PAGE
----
Cases of adrenal insufficiency have been reported with opioid use, more often following greater than one month of use. Presentation of adrenal insufficiency may include non-specific symptoms and signs including nausea, vomiting, anorexia, fatigue, weakness, dizziness, and low blood pressure. If adrenal insufficiency is suspected, confirm the diagnosis with diagnostic testing as soon as possible. If adrenal insufficiency is diagnosed, treat with physiologic replacement doses of corticosteroids. Wean the patient off of the opioid to allow adrenal function to recover and continue corticosteroid treatment until adrenal function recovers. Other opioids may be tried as some cases reported use of a different opioid without recurrence of adrenal insufficiency. The information available does not identify any particular opioids as being more likely to be associated with adrenal insufficiency.
Methadone may cause severe hypotension including orthostatic hypotension and syncope in ambulatory patients. There is an increased risk in patients whose ability to maintain normal blood pressure is compromised by a reduced blood volume or concurrent administration of certain CNS depressant drugs (e.g., phenothiazines or general anesthetics) [see Drug Interactions (7)]. Monitor these patients for signs of hypotension after initiating or titrating the dosage of Methadone Hydrochloride. In patients with circulatory shock, Methadone Hydrochloride may cause vasodilation that can further reduce cardiac output and blood pressure. Avoid the use of Methadone Hydrochloride in patients with circulatory shock.
In patients who may be susceptible to the intracranial effects of CO2 retention (e.g., those with evidence of increased intracranial pressure or brain tumors), Methadone Hydrochloride may reduce respiratory drive, and the resultant CO2 retention can further increase intracranial pressure. Monitor such patients for signs of sedation and respiratory depression, particularly when initiating therapy with methadone.
Opioids may also obscure the clinical course in a patient with a head injury.
Avoid the use of methadone in patients with impaired consciousness or coma.
Methadone Hydrochloride is contraindicated in patients with known or suspected gastrointestinal obstruction, including paralytic ileus. The methadone in Methadone Hydrochloride may cause spasm of the sphincter of Oddi. Opioids may cause increases in the serum amylase. Monitor patients with biliary tract disease, including acute pancreatitis, for worsening symptoms.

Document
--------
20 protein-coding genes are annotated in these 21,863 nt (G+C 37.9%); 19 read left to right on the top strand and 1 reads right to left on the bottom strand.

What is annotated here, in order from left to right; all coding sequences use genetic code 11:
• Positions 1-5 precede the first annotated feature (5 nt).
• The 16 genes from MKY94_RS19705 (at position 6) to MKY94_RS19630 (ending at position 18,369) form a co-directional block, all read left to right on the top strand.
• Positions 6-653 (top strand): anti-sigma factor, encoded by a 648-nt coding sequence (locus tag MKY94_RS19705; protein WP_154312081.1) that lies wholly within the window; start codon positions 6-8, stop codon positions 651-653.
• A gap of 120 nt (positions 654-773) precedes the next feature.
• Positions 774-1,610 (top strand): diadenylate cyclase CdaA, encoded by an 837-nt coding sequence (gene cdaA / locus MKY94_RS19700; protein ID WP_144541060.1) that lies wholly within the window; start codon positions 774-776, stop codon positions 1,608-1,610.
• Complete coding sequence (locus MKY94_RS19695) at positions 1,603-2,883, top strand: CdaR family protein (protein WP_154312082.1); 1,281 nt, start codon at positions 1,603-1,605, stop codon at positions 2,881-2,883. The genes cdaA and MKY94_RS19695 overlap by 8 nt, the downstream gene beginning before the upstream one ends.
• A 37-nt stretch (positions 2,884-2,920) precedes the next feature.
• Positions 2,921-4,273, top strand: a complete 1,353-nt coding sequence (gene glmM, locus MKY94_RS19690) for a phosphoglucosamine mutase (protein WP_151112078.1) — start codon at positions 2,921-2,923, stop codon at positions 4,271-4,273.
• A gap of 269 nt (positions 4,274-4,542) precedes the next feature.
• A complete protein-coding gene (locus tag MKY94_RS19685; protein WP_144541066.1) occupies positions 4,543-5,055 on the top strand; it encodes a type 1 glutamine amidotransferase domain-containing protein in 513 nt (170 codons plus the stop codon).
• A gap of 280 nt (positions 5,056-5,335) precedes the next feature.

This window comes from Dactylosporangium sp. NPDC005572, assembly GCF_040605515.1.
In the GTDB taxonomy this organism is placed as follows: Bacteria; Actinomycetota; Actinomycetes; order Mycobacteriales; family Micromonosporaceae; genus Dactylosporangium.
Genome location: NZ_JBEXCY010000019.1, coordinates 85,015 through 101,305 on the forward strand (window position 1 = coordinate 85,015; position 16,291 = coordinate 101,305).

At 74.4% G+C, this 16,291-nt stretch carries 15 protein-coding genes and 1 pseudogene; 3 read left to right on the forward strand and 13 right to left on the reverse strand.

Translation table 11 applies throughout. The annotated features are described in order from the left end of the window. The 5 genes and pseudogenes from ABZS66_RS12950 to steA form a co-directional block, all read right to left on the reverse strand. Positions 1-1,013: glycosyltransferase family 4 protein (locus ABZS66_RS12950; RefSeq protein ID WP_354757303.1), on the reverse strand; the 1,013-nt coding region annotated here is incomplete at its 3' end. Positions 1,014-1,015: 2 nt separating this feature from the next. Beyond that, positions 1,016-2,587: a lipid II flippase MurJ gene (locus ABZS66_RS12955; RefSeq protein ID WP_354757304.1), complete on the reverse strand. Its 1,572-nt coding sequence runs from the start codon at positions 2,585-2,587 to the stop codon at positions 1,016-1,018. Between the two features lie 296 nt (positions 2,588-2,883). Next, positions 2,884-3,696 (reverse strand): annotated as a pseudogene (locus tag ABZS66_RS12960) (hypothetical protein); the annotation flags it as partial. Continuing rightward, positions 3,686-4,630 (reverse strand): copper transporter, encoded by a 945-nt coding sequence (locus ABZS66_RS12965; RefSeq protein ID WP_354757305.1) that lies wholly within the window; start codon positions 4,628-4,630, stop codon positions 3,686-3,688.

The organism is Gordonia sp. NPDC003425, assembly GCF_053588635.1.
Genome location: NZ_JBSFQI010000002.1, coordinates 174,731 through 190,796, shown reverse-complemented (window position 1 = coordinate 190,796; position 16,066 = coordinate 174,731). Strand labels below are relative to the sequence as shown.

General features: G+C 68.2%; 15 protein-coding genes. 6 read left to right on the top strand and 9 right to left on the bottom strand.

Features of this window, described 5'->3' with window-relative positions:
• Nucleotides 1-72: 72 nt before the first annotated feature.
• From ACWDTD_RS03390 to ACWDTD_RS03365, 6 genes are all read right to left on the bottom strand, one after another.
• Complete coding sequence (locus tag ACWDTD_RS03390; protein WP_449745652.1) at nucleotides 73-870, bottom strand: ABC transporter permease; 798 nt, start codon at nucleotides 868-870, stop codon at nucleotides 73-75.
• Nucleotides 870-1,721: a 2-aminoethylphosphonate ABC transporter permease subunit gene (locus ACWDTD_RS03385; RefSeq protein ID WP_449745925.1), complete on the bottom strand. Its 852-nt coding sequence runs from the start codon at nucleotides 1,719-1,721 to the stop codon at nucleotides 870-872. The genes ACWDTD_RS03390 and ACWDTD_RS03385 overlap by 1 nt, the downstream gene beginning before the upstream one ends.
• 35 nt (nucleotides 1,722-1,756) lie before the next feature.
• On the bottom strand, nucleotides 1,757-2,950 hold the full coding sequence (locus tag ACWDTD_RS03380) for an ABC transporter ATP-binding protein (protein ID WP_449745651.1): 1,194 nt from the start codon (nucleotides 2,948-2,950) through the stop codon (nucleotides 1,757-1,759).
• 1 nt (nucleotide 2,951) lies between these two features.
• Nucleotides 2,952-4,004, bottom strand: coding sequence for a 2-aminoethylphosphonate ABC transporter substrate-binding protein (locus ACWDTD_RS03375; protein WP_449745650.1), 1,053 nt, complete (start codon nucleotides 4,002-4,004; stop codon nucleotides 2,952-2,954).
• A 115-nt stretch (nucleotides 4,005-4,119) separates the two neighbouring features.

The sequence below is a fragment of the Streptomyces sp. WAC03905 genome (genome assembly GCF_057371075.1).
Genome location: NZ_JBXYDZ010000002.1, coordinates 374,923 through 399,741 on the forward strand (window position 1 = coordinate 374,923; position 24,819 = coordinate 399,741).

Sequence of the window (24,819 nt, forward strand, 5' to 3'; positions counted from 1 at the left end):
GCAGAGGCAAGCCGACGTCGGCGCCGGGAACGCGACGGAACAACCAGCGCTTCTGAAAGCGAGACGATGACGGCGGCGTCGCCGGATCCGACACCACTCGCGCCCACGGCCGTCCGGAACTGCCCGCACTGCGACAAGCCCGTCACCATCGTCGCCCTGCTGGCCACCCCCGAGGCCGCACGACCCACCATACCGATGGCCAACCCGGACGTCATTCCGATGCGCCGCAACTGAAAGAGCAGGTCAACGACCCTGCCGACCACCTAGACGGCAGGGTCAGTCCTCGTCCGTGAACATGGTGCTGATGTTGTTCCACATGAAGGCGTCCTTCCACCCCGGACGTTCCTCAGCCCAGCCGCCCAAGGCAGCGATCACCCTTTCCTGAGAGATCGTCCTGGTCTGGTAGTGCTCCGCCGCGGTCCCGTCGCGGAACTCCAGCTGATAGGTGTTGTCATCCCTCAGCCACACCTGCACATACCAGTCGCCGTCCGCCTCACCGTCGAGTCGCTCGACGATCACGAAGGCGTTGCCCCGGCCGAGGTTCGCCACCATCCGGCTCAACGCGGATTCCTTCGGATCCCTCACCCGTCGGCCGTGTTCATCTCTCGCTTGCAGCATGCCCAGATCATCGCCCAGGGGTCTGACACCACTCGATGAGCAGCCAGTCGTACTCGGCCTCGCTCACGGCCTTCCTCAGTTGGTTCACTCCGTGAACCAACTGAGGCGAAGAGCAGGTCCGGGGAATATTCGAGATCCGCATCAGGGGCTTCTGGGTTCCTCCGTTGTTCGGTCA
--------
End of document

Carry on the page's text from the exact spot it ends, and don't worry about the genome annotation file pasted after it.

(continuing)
Methadone may increase frequency of seizures in patients with seizure disorders and increase the risks of seizures occurring in other clinical settings associated with seizures. Monitor patients with a history of seizure disorders for worsened seizure control during Methadone Hydrochloride therapy.
Avoid the use of mixed agonist/antagonist (i.e., pentazocine, nalbuphine, and butorphanol) or partial agonist (e.g., buprenorphine) analgesics in patients who are receiving a full opioid agonist, including Methadone Hydrochloride. In these patients, mixed agonists/antagonist and partial agonist analgesics may precipitate withdrawal symptoms [see Drug Interactions (7)].
When discontinuing Methadone Hydrochloride, gradually taper the dosage [see Dosage and Administration (2.6, 2.7)]. Do not abruptly discontinue Methadone Hydrochloride [see Drug Abuse and Dependence (9.3)].
Methadone Hydrochloride may impair the mental or physical abilities needed to perform potentially hazardous activities such as driving a car or operating machinery. Warn patients not to drive or operate dangerous machinery unless they are tolerant to the effects of Methadone Hydrochloride and know how they will react to the medication [see Patient Counseling Information (17)].
The following serious adverse reactions and/or conditions are described, or described in greater detail, in other sections:
The following adverse reactions have been identified during post-approval use of methadone. Because these reactions are reported voluntarily from a population of uncertain size, it is not always possible to reliably estimate their frequency or establish a causal relationship to drug exposure.